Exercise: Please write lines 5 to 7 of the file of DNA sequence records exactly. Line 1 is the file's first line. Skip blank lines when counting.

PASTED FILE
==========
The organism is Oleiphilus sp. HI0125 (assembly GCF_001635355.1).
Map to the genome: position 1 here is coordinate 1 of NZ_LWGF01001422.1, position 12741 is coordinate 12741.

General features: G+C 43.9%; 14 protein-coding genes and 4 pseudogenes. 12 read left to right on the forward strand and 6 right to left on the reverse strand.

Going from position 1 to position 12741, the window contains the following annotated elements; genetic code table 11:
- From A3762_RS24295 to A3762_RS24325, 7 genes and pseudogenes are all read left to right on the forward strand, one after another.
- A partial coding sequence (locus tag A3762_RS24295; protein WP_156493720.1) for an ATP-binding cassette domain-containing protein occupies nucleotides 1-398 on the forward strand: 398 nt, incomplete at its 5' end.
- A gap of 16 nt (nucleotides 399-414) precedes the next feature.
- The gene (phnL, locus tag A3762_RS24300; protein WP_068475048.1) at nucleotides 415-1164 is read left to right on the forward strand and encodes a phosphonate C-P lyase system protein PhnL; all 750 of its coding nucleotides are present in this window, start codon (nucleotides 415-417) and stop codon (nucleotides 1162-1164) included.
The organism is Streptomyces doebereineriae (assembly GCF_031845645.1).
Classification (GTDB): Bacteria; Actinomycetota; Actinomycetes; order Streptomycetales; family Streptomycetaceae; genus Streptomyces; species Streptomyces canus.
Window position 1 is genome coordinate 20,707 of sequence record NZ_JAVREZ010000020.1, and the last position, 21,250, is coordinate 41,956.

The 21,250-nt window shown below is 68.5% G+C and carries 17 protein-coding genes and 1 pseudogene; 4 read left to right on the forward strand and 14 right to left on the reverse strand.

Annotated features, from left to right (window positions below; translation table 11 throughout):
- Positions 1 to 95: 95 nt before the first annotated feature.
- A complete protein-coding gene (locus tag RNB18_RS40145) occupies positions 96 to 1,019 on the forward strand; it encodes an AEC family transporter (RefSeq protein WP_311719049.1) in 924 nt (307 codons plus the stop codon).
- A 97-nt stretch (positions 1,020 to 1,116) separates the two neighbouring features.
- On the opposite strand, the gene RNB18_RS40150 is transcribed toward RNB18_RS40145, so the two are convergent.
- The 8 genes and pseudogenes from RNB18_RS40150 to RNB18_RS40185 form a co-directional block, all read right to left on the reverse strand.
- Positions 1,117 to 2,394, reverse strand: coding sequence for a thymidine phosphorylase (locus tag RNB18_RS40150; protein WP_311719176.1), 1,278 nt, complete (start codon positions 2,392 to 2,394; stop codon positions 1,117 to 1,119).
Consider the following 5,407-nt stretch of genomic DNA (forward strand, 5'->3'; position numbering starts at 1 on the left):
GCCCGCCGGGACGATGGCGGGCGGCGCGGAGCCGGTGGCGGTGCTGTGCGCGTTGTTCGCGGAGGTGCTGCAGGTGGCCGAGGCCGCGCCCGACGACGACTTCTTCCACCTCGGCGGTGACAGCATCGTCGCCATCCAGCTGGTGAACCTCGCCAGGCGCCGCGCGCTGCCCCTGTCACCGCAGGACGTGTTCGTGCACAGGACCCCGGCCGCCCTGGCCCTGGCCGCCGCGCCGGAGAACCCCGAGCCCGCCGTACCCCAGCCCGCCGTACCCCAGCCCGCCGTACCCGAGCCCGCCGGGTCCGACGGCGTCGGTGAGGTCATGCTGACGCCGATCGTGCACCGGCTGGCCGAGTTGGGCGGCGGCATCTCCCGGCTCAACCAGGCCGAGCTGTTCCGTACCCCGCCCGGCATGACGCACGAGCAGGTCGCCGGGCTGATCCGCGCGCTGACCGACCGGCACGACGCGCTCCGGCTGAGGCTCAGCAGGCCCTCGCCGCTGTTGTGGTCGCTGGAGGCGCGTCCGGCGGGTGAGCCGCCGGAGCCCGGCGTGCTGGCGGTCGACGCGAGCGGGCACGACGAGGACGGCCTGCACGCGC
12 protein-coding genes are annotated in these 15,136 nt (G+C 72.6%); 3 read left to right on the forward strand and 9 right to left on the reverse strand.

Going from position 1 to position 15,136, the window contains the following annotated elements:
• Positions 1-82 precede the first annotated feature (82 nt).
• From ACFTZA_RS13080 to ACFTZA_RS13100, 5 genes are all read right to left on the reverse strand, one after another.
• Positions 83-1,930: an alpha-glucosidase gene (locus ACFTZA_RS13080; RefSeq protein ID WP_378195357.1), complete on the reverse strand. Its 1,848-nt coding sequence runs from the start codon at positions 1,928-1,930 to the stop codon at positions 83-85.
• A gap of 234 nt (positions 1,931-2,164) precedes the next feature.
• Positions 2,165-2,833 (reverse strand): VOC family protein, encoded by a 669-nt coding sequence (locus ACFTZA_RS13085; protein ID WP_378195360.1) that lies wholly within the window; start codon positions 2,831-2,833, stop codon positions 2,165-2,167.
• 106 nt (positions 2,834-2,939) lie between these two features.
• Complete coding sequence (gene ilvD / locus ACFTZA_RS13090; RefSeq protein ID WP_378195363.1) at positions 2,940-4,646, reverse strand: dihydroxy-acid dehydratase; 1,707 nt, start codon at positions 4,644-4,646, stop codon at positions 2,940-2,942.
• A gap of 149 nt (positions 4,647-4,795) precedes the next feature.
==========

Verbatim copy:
- From A3762_RS24295 to A3762_RS24325, 7 genes and pseudogenes are all read left to right on the forward strand, one after another.
- A partial coding sequence (locus tag A3762_RS24295; protein WP_156493720.1) for an ATP-binding cassette domain-containing protein occupies nucleotides 1-398 on the forward strand: 398 nt, incomplete at its 5' end.
- A gap of 16 nt (nucleotides 399-414) precedes the next feature.